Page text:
• Why Customer Service Is Important (But Unappreciated)

    Tue, 4 Oct 2016, in Customer Service

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    Customer-Service-Jobphoto credit Zepfanman.com

    When powerfully disruptive technologies get on our radar, we all take notice. Consider the rise of Uber and Amazon Dash. Just a decade ago it was inconceivable getting a personal, on-demand driver or your laundry detergent re-ordered with a push of a button.

    A small nudge in market-driven customer expectations can attract a torrent of customers to ill-equipped businesses. Oftentimes, responsibility of dealing with more customers falls squarely on the shoulders of customer support representatives. They’re expected to be knowledgeable, helpful and friendly even when the environment least calls for it.

    Read More: How Speed Kills in Customer Service

    Could this explain the challenges businesses face in communicating culture, recruiting and training for support positions?

    Measuring emotional labor and its effects

    No customer wants to deal with a lazy waitress, passive-aggressive clerk or a flight attendant who avoids eye contact so they don’t actually have to take any orders. Yet, such lapses in judgment (and courtesy) are quite common and are a direct result of emotional labor – a term coined by Arlie Hochschild’s in her book The Managed Heart.

    In her book, Hochschild demonstrates that it takes measurable effort to display certain workplace emotions such as friendliness and enthusiasm. This work is required to overcome the difference between emotions an employee is expected to display and emotions an employee actually feels.

    But what happens to the person when feelings become commoditized? This can have an negative overall effect on the support representative and eventually on customer engagement.

    Here are a few ways to avoid this:

    • Hire the right people for the job.
      Someone who is passionate about your industry is bound to have it reflected in customer service. It’s a good idea to hire car enthusiasts to work in the automotive department of a store, for example.
    • Set the tone of support culture.
      Managers don’t get the right behavior by asking for it, they get the behavior they encourage, nurture and reward. Managers should encourage positivism, risk-taking and facilitate career advancement.
    • Establish communication channels.
      Support teams suffer when leaders aren’t there – or don’t lead by example. Give employees a feedback and coping mechanism when external factors affect job performance.

    Where customer service reps find themselves

    Customers, support agents and business owners all want different things.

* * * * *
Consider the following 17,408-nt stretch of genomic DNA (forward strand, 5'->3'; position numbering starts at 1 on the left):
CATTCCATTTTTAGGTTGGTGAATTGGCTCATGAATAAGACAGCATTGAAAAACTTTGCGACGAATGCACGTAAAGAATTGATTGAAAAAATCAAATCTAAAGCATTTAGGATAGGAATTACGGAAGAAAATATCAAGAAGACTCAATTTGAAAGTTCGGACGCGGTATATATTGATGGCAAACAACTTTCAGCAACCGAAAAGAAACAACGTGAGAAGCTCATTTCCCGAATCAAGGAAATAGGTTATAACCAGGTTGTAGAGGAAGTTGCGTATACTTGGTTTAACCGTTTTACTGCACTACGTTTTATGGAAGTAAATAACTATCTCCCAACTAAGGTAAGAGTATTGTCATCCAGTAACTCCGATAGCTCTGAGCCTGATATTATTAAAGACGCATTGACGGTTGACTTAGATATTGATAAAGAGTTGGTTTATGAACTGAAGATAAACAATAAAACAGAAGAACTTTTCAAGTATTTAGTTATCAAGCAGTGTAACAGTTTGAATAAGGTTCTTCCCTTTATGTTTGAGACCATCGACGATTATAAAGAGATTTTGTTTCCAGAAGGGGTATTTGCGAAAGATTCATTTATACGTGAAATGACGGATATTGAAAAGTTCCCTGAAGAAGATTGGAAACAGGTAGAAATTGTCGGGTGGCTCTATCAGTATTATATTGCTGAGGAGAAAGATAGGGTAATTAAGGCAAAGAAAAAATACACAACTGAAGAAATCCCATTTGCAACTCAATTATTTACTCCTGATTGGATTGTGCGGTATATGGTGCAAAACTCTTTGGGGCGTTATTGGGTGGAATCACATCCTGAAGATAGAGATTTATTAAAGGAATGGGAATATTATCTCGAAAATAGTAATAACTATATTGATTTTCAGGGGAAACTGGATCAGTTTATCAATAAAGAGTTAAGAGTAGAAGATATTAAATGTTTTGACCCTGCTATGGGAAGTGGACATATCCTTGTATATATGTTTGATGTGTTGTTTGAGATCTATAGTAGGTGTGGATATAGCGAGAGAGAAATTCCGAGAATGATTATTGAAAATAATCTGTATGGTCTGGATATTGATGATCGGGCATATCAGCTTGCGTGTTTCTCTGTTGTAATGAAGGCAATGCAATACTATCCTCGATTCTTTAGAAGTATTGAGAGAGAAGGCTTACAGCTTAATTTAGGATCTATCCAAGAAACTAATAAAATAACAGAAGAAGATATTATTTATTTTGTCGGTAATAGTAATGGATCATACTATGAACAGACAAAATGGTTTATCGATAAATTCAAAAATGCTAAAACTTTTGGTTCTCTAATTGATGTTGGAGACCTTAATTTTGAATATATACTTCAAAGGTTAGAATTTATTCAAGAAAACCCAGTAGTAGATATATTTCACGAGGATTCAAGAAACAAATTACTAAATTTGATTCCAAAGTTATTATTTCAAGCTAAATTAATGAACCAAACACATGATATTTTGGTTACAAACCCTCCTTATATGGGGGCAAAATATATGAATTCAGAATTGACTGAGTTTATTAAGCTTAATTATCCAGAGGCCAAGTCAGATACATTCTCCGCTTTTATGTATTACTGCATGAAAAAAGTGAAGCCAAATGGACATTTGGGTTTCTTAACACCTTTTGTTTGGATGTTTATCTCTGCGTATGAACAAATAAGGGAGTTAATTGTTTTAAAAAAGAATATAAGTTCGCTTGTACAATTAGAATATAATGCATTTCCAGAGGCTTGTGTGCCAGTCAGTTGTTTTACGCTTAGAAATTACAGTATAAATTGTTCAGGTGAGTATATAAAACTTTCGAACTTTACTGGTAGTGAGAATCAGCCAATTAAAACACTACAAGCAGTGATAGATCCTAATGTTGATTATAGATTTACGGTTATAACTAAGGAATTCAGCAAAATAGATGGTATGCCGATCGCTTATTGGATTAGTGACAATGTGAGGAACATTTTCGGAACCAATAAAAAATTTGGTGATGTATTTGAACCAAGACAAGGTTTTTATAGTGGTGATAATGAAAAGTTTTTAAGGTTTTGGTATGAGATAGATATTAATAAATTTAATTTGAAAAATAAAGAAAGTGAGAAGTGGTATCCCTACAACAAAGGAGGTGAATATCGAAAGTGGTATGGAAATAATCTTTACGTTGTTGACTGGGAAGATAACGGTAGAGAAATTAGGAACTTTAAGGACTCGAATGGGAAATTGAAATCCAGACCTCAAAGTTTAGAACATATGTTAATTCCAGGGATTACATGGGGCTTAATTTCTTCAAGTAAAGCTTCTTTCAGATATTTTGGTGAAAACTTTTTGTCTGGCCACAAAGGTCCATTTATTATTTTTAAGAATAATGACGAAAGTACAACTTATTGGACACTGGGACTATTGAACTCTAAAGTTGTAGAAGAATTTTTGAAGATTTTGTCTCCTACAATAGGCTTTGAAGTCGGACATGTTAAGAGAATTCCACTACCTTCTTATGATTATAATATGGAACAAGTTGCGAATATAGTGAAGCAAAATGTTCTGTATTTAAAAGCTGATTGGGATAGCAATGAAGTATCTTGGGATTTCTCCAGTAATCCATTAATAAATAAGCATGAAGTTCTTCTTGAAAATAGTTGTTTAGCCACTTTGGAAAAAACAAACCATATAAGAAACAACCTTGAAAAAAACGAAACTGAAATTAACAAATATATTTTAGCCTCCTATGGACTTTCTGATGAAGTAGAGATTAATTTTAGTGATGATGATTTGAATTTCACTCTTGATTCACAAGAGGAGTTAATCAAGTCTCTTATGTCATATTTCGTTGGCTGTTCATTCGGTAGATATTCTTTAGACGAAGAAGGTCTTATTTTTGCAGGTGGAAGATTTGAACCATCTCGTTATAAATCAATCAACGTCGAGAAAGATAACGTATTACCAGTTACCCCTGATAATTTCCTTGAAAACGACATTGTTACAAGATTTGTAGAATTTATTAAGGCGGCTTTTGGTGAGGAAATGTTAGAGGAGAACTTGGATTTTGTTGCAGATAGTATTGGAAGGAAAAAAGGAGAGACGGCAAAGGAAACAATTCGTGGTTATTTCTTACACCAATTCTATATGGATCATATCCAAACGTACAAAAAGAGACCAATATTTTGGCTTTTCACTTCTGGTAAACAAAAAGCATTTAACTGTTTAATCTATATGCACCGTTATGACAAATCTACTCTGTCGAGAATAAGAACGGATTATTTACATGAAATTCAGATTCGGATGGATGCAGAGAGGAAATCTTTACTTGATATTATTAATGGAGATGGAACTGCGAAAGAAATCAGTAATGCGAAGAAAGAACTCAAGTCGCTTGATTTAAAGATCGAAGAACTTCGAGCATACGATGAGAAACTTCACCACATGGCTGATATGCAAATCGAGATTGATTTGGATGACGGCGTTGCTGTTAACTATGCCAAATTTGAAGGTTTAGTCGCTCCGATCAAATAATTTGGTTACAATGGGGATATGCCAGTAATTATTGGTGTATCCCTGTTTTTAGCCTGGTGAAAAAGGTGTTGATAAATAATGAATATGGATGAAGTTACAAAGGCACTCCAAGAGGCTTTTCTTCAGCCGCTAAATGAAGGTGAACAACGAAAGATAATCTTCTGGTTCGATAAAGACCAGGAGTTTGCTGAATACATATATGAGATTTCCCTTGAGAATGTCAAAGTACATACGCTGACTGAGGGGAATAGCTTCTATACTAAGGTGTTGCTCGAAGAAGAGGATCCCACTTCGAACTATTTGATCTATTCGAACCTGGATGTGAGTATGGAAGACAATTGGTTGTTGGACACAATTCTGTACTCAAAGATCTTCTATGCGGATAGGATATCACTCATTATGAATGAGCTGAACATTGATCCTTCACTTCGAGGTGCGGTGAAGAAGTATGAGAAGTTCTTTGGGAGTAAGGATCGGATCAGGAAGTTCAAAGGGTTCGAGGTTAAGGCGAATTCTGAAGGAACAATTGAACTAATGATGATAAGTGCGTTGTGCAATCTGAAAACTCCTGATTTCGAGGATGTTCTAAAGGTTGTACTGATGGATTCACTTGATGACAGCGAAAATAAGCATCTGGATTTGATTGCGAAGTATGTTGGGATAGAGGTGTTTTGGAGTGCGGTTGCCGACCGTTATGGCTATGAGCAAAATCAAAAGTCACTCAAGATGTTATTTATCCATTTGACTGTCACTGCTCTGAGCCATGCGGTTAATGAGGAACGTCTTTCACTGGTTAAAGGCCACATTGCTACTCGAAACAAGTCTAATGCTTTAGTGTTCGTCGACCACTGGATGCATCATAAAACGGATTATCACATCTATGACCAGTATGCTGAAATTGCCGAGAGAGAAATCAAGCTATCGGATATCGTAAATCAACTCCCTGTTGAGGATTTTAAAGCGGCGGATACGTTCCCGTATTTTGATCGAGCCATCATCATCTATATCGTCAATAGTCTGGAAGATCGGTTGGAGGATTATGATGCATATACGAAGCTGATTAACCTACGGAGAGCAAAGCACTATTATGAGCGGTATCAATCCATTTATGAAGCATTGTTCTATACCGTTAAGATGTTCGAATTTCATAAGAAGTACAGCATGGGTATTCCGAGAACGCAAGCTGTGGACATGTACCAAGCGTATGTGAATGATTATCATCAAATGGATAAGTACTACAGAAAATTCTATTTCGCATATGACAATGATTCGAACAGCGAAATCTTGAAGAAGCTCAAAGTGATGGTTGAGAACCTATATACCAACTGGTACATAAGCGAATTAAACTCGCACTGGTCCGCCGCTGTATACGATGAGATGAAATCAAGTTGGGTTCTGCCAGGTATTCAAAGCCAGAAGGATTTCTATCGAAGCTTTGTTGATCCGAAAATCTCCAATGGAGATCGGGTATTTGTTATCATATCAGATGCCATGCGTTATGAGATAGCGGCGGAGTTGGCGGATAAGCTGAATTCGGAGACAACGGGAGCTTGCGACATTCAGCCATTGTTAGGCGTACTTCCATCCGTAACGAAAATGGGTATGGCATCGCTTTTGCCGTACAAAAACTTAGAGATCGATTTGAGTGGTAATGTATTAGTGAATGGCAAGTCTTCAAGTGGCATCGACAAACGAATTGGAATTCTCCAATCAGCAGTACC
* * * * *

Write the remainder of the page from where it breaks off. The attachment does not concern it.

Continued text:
We especially shouldn’t deny that company-employee relationships are adversarial in nature. One is thinking about how great it would be for the other to come to work on Saturday, while the other just wants Friday to be over.

    Then there’s resentment according to wealth, power and social standing. Your employer isn’t obliged to share company information with you. What concerns them are your performance targets.

    Besides, you have your own things to worry about. Lunch breaks, Facebook updates, news sites, personal commitments – things that rank high on the agenda for you, but certainly not at all important to the employer or to the customer.

    What’s worse, this way of thinking is reinforced by our culture and mass media. Movies, television and news articles talk about the underappreciated worker. There’s usually no context provided about the business owner’s investment, risk, profit margins, taxes and costs associated with each employee. Nor do we hear about the end-user’s concerns on the other side of the spectrum.

    The role of the business owner

    Customer support representatives are often faced with pressures from both sides.

    They understand that customers appreciate human service as opposed to being treated as a number. It’s human nature to remember friendly support interactions in a positive way, whether or not the end result is what the customer desires.

    Yet they must support customers in working conditions as dictated by their employer. Managers simply aren’t open to or don’t spend enough time addressing root causes of employee disengagement and burnout:

    • They’re not letting them do the job for whatever reason
    • They’re not listening to their input and implementing it
    • They’re not leading by individual and “team” example
    • They don’t assign responsibility or have crisis management
    • They can’t honestly and openly say why employees should care

    Leaders have a responsibility to understand what talents and abilities every employee brings to the company. These should be the building blocks of your company culture. All too often managers fall into the trap of only asking the questions they’re seeking reassurance on. This doesn’t help in getting accurate responses or addressing the problem areas of any business.

    Perhaps the most important thing to do is to look inwards. Many of us find it difficult to let go of the reins and gather the courage to be more vulnerable. It’s important to expose yourself to objective feedback from those who you depend on: your employees and customers.

    Besides, if you’re not giving it your all, there’s always the possibility – in our world fraught with expressive individualism and abundant social capital – that your customer service job won’t be so easy to fill.

    Read More: Why Fire Bad Customers and How to Do it Right


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